Grand Central Terminal beautifully meshes architectural splendor, commuter chaos, and historic, diverse restaurants -- perfect for catching up after you pick up a passenger, knocking a few back with colleagues, or impressing a date fresh in from Connecticut. The terminal and surrounding area is ready with Danish pastries for breakfast, spicy hand-pulled noodles for lunch, and that necessary happy hour cocktail after you clock out -- with some spots worth traveling for even if you don’t have a Metro-North train or subway to catch anytime soon.
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45 West 45th Street There are plenty of after-work happy hour spots around Grand Central, but not so many razzle-dazzle date destinations. Valerie has large-format romance in its expansive, amber-hued ground floor dining room, and a cozier bar for canoodling upstairs. You can sip beer, wine, and cocktails (including a robust gin and tonic selection), and nosh on kimchee Sriracha fondue, oysters, roast chicken, and short rib on whichever level of intimacy you’re looking for.
212 East 45th Street Midtown can be a cold place any time of year. Defrost with a steamy bowl of broth and noodles at Bow Ramen. This teeny shop brings big flavors to its small, but efficiently designed space. Slurp a pork belly shoyu, sliced chicken mo shio, beef-based miso bowl, or an order of vegetarian tan tan, rich with seaweed, bean sprouts, arugula, cherry tomatoes, and tofu.
9 East 45th Street Yes, it’s another Irish Pub in a neighborhood rife with ‘em, but this one is new, unspoiled, and full of opportunity for you to become an early regular. Plus, they have a couple of television screens on either end of the bar, so you can likely catch a few minutes of the game without committing to a full-blown sports night. And you can still enjoy sports-night food, like chicken wings, guac, and burgers, alongside Irish staples like shepherd’s pie, and fish and chips.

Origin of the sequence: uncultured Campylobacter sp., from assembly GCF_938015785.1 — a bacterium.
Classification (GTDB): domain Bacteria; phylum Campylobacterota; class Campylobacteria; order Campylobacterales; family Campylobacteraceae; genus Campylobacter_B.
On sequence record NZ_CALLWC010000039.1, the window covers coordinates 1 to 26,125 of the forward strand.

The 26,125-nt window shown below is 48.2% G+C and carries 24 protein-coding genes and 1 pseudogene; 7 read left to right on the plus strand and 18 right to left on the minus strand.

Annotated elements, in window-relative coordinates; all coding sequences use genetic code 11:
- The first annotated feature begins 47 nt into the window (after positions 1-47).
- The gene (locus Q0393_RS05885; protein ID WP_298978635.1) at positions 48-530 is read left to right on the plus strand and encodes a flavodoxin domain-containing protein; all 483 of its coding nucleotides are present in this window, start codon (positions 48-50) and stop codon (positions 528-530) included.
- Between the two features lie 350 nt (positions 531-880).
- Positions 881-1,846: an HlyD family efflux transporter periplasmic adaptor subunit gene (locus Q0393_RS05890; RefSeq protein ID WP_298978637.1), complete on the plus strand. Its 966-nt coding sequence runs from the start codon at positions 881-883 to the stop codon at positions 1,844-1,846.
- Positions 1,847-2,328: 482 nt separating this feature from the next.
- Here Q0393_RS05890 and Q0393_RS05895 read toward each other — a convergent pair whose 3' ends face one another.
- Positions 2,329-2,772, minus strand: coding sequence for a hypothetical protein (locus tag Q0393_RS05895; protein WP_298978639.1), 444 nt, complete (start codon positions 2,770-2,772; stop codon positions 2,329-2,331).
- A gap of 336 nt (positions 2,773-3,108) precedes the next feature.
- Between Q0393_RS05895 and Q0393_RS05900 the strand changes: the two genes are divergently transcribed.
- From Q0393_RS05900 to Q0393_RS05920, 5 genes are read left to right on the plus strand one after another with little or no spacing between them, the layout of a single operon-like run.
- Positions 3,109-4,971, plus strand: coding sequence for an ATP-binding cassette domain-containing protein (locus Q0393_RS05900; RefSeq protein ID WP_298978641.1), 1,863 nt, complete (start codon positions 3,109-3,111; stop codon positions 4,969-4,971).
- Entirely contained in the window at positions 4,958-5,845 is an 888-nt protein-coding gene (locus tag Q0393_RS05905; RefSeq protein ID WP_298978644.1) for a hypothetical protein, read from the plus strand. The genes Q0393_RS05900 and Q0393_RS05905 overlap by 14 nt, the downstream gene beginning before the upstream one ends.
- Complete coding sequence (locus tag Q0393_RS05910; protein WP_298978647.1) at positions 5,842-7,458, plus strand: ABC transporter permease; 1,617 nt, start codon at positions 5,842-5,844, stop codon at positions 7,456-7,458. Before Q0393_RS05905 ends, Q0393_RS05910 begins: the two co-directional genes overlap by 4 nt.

Grand Central, Vanderbilt Hall West The hall -- curated by Nordic grub expert Claus Meyer -- is loaded with unique stands. Definitely carbo-load at Meyer’s northern European-style food cart, Meyers Bageri, just steps away from the ticket machine. Among the tempting stacks of Danish pastries, reach for the frøsnappers, which are glistening, twisted, and seed-packed. There’s also the Grain Bar scooping out quinoa bowls and Danish Dogs serving hot gourmet franks inspired by Copenhagen’s upscale street food -- picture toppings like Danish remoulade and crispy shallots.
Grand Central, lower level This legendary haunt has been serving its seafood raw bar and accompanying cocktails since 1913. The elegant, cavernous restaurant doesn’t have any windows, meaning any hour is happy hour if you’re ready to treat yourself after a long day (or morning). So here’s the pro tip: On Monday through Wednesday, from 4:30pm to 7pm, stop in for $1.35 raw oysters, $6.25 beers, and $9 martinis -- along with other hot seafood snacks, like chowder, for under $10.
East 45th and Vanderbilt Avenue This food hall swarms with commuters in the morning and packs a steady crowd of finance-types during lunchtime. The lines move fast and the options are bountiful: There are sushi burritos from Hai Street Kitchen, Northern Chinese street crepes from Mr. Bing, and takeaway cups of ramen from Kuro-Obi by Ippudo. Make sure to check out the wood-fired pizzas at Roberta’s.